Supplement Focus: Protein

protein powder

As far as supplemented protein goes, there are lots of different kinds. The most common are whey, casein, and vegetable-based. Whey and casein are both animal-based, made from milk. Milk protein is made of about 80% casein and 20% whey. Whey and casein differ in their effects as well, more on that later. As far as vegetable-based protein there are several options, they key is to utilize complete proteins. A complete protein contains all of the essential amino acids (EAA).

Types of Protein

Whey Protein: The most used and easy to find protein supplement. Whey is found in two forms, isolate and concentrate.

  • Whey protein isolates (WPI) are the purest form of protein, with up to 90% concentration of protein. The process of making WPI removes almost all fat and lactose making it more or less ok for lactose intolerant people to consume. WPI are considered the best protein supplement because of the purity, the lack of fat and lactose, and the amino acid profile it provides.
  • Whey protein concentrates, while not as pure as WPI still provide amino acids and can enhance performance and recovery. The process of making whey concentrates is not as refined as with WPI, but water, lactose, ash, and some minerals are all removed.

Casein Protein: The major component of bovine (cow) milk. Casein protein exists in micelle form, which is a large colloidal particle. Casein differs from whey in that the micelle particle, when digested, expands to form a gel or “clot” in the stomach. This can be beneficial for slower, sustained protein/nutrient release opposed to the fast acting effects of whey.

Vegetable Protein: Vegetable proteins are a viable option for supplementing protein. As mentioned above, the key is to use a complete protein, which will have all of the EAA. Vegetable-based proteins will usually have lower amounts of EAA, though still beneficial for performance and general health. Soy-based protein is the most common vegetable protein, which is unfortunate because soy, it turns out, is not very good for muscle growth, hormone regulation, or stress.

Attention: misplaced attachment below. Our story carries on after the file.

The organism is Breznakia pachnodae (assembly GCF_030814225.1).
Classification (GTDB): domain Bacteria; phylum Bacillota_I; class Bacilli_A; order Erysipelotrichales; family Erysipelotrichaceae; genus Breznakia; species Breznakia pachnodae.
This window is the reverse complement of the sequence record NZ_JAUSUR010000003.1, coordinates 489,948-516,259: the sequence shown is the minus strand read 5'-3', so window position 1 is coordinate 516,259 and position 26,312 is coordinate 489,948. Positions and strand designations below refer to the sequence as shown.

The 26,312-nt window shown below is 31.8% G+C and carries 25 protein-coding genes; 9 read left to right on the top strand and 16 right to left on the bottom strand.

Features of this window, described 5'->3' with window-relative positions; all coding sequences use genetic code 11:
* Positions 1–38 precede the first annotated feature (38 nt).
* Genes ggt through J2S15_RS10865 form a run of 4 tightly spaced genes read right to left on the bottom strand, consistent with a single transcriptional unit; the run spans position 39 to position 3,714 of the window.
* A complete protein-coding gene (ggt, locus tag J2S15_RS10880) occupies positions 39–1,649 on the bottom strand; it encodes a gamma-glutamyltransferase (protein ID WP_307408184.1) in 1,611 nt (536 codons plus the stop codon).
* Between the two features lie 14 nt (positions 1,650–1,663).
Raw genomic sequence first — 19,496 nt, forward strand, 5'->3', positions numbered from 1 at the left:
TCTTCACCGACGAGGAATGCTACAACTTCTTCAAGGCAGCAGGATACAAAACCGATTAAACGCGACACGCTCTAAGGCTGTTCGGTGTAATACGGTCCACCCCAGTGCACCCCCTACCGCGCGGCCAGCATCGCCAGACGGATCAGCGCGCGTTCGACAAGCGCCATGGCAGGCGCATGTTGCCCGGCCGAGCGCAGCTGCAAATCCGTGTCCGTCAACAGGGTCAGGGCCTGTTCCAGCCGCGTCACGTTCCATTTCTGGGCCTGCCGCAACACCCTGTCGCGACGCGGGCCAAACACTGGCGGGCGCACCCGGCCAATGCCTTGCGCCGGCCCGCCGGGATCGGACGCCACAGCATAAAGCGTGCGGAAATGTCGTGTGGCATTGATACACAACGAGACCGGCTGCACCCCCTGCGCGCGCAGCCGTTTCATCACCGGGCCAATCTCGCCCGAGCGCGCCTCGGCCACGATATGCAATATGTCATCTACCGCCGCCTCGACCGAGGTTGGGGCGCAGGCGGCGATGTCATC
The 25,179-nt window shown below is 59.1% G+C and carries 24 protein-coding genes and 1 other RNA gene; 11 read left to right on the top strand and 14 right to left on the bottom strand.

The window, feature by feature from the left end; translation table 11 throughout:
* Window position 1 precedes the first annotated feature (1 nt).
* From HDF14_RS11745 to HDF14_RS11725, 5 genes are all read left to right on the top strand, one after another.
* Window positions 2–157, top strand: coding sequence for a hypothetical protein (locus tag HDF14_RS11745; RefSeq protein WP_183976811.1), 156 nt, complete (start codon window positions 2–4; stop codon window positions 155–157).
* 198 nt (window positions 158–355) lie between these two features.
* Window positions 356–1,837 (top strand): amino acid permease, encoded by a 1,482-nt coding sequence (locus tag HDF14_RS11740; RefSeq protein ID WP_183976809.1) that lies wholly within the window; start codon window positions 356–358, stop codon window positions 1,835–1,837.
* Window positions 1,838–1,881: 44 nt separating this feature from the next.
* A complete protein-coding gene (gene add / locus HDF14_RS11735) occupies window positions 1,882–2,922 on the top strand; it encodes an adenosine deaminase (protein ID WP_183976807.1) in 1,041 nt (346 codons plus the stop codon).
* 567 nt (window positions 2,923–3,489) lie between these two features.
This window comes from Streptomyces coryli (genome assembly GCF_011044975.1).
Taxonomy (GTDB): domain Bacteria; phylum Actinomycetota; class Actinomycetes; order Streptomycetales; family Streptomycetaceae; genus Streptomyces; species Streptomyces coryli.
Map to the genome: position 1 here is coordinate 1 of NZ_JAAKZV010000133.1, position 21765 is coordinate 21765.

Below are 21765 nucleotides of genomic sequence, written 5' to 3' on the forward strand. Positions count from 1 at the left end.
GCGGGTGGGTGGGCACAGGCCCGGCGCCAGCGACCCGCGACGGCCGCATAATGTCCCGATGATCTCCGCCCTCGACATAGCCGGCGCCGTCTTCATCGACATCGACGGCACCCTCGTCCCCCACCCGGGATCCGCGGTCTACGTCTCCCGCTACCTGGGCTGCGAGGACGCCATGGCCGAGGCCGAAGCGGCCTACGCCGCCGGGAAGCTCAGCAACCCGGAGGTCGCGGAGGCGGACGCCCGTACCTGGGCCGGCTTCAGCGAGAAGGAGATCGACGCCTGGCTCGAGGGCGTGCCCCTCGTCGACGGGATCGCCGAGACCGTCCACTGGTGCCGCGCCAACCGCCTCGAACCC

Efficacy of Protein

  • Whey protein, both concentrates and WPI are best pre or post workout, as they are quick digesting. It would seem there are more benefits as far as muscle growth and recovery from training with post-workout protein supplementation. WPI and concentrates will enhance muscle protein synthesis (MPS) and increase insulin. This insulin increase will push glucose and amino acids into your (muscle) cells, and insulin also inhibits cortisol, the stress hormone, which if your worked out right, will be elevated.
  • Casein Protein is used in a different way than whey. Most commonly, casein is taken at night, around bed time or as a meal supplement during the day. Because of it’s slow digesting micelles, casein protein can be very filling and will provide a slow release of protein and EAA for up to 8 hours.

The amount you should be taking depends on you and your goals. The more lean mass you have the more protein is recommended. Also if your goal is to gain mass you will usually need to supplement more than someone whose goal is to reduce body fat or maintain weight.


Author: NFShealth

Certified personal trainer, grad student in nutrition. Obsessed about all things regarding nutrition and health.

Leave a Reply

Fill in your details below or click an icon to log in: Logo

You are commenting using your account. Log Out /  Change )

Google photo

You are commenting using your Google account. Log Out /  Change )

Twitter picture

You are commenting using your Twitter account. Log Out /  Change )

Facebook photo

You are commenting using your Facebook account. Log Out /  Change )

Connecting to %s